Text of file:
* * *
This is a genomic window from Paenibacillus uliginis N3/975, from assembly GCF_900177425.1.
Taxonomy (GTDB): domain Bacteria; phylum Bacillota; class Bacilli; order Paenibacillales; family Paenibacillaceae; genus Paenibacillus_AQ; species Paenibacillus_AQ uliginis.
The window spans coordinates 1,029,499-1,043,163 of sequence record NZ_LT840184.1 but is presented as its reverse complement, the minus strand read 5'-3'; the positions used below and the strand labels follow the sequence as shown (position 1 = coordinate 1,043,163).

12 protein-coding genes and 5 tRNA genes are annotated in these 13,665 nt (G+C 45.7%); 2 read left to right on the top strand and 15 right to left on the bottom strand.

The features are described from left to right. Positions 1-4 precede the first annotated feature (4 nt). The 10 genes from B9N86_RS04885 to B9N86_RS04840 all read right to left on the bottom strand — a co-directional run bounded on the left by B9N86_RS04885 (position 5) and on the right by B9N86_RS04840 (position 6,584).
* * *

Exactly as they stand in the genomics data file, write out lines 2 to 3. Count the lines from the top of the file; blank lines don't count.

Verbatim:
Taxonomy (GTDB): domain Bacteria; phylum Bacillota; class Bacilli; order Paenibacillales; family Paenibacillaceae; genus Paenibacillus_AQ; species Paenibacillus_AQ uliginis.
The window spans coordinates 1,029,499-1,043,163 of sequence record NZ_LT840184.1 but is presented as its reverse complement, the minus strand read 5'-3'; the positions used below and the strand labels follow the sequence as shown (position 1 = coordinate 1,043,163).